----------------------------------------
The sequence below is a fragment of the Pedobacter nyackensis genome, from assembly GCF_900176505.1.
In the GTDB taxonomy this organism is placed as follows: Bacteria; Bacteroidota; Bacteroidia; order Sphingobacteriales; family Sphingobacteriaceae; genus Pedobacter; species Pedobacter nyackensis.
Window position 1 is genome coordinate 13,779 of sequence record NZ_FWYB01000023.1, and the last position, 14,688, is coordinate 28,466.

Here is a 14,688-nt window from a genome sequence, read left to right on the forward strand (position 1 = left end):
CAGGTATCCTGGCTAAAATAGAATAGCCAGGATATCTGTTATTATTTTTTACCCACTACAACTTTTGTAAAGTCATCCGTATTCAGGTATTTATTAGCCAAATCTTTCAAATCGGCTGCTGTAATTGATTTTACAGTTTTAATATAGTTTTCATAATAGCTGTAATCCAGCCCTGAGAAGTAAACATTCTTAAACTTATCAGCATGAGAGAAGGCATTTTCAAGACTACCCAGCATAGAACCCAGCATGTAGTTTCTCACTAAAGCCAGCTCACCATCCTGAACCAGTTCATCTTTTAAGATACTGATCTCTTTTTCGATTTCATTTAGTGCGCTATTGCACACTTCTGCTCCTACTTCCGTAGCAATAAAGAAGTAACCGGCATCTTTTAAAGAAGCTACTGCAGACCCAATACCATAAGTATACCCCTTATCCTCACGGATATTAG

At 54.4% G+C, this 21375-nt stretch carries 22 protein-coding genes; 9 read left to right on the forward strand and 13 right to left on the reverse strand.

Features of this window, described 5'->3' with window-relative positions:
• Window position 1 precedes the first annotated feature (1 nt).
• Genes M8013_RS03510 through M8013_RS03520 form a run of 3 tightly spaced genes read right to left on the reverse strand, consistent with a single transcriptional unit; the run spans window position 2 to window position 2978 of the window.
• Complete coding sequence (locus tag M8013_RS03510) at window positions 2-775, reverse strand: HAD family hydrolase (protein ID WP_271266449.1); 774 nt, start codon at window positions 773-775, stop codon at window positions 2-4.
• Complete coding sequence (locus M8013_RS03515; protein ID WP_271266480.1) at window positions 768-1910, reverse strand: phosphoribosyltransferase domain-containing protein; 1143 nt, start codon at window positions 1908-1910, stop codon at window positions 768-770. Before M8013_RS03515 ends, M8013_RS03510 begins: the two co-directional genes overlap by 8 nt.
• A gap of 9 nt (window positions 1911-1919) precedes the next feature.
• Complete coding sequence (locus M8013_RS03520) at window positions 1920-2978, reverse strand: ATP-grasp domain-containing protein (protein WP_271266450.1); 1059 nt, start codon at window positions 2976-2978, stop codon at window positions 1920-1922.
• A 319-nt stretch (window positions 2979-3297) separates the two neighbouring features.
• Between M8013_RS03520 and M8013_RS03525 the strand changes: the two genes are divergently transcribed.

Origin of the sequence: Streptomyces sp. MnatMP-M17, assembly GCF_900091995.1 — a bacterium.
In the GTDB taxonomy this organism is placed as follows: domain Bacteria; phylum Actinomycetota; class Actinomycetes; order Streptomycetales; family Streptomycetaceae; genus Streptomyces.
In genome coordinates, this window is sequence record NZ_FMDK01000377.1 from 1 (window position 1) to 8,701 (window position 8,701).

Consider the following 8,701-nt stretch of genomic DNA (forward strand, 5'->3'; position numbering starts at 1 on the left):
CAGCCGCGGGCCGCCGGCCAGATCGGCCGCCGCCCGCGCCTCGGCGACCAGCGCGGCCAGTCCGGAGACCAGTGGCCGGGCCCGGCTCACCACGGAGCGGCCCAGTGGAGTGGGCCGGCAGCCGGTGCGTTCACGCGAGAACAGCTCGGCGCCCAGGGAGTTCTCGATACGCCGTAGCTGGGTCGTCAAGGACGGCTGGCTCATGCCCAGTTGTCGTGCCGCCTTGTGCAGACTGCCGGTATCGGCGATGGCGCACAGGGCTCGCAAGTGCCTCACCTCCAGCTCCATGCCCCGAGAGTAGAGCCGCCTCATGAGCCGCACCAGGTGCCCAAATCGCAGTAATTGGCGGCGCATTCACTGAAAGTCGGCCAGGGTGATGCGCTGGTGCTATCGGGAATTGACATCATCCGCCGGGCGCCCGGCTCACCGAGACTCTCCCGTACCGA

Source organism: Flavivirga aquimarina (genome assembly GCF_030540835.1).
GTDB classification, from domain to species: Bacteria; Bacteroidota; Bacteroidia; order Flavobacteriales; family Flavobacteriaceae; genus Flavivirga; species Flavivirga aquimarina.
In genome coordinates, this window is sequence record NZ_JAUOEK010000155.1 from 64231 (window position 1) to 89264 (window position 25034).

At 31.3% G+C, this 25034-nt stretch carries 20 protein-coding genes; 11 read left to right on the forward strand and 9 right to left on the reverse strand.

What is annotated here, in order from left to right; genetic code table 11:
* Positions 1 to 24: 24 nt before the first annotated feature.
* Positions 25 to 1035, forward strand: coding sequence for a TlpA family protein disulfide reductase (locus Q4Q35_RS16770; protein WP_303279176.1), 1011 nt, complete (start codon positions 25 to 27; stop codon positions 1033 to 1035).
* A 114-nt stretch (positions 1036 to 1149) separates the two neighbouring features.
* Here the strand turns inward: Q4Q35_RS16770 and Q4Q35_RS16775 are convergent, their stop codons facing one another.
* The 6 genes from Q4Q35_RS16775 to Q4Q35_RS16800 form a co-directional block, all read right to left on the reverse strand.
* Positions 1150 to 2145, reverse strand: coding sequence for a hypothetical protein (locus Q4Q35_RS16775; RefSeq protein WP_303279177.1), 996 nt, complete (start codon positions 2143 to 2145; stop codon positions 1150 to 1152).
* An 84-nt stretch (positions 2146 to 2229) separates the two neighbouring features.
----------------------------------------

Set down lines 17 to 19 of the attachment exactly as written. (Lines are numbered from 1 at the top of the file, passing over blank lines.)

In the GTDB taxonomy this organism is placed as follows: domain Bacteria; phylum Actinomycetota; class Actinomycetes; order Streptomycetales; family Streptomycetaceae; genus Streptomyces.
In genome coordinates, this window is sequence record NZ_FMDK01000377.1 from 1 (window position 1) to 8,701 (window position 8,701).

Consider the following 8,701-nt stretch of genomic DNA (forward strand, 5'->3'; position numbering starts at 1 on the left):